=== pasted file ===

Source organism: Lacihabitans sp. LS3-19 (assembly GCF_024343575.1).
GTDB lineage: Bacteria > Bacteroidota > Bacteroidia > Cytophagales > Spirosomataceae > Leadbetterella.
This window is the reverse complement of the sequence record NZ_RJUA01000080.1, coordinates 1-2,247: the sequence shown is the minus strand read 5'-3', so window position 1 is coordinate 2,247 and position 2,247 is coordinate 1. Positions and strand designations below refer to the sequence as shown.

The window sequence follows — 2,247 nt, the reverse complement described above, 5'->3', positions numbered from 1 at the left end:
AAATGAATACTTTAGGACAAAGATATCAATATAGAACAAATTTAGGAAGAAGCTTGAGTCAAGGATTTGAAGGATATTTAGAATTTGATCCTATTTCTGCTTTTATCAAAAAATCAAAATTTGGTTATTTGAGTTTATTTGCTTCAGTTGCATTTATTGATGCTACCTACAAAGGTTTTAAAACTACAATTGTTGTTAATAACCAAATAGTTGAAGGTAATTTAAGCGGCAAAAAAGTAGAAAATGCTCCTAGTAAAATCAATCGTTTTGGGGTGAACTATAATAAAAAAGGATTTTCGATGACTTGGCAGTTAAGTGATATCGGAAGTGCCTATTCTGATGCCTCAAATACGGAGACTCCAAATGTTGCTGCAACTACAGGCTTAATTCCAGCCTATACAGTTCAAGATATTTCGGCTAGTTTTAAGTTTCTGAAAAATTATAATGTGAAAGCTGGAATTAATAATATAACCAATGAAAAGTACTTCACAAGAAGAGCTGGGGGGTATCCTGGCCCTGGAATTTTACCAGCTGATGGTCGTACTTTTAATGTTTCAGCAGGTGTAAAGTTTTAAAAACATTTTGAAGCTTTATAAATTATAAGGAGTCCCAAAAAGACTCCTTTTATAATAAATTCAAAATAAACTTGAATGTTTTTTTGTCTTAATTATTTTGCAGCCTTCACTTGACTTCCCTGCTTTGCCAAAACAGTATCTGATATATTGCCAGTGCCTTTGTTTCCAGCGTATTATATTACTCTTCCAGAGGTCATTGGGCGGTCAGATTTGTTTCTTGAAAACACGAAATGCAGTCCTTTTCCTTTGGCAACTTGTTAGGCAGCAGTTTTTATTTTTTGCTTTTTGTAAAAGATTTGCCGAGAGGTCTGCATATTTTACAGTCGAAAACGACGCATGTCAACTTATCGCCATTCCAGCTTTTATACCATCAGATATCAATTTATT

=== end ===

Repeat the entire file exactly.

Source organism: Lacihabitans sp. LS3-19 (assembly GCF_024343575.1).
GTDB lineage: Bacteria > Bacteroidota > Bacteroidia > Cytophagales > Spirosomataceae > Leadbetterella.
This window is the reverse complement of the sequence record NZ_RJUA01000080.1, coordinates 1-2,247: the sequence shown is the minus strand read 5'-3', so window position 1 is coordinate 2,247 and position 2,247 is coordinate 1. Positions and strand designations below refer to the sequence as shown.

The window sequence follows — 2,247 nt, the reverse complement described above, 5'->3', positions numbered from 1 at the left end:
AAATGAATACTTTAGGACAAAGATATCAATATAGAACAAATTTAGGAAGAAGCTTGAGTCAAGGATTTGAAGGATATTTAGAATTTGATCCTATTTCTGCTTTTATCAAAAAATCAAAATTTGGTTATTTGAGTTTATTTGCTTCAGTTGCATTTATTGATGCTACCTACAAAGGTTTTAAAACTACAATTGTTGTTAATAACCAAATAGTTGAAGGTAATTTAAGCGGCAAAAAAGTAGAAAATGCTCCTAGTAAAATCAATCGTTTTGGGGTGAACTATAATAAAAAAGGATTTTCGATGACTTGGCAGTTAAGTGATATCGGAAGTGCCTATTCTGATGCCTCAAATACGGAGACTCCAAATGTTGCTGCAACTACAGGCTTAATTCCAGCCTATACAGTTCAAGATATTTCGGCTAGTTTTAAGTTTCTGAAAAATTATAATGTGAAAGCTGGAATTAATAATATAACCAATGAAAAGTACTTCACAAGAAGAGCTGGGGGGTATCCTGGCCCTGGAATTTTACCAGCTGATGGTCGTACTTTTAATGTTTCAGCAGGTGTAAAGTTTTAAAAACATTTTGAAGCTTTATAAATTATAAGGAGTCCCAAAAAGACTCCTTTTATAATAAATTCAAAATAAACTTGAATGTTTTTTTGTCTTAATTATTTTGCAGCCTTCACTTGACTTCCCTGCTTTGCCAAAACAGTATCTGATATATTGCCAGTGCCTTTGTTTCCAGCGTATTATATTACTCTTCCAGAGGTCATTGGGCGGTCAGATTTGTTTCTTGAAAACACGAAATGCAGTCCTTTTCCTTTGGCAACTTGTTAGGCAGCAGTTTTTATTTTTTGCTTTTTGTAAAAGATTTGCCGAGAGGTCTGCATATTTTACAGTCGAAAACGACGCATGTCAACTTATCGCCATTCCAGCTTTTATACCATCAGATATCAATTTATT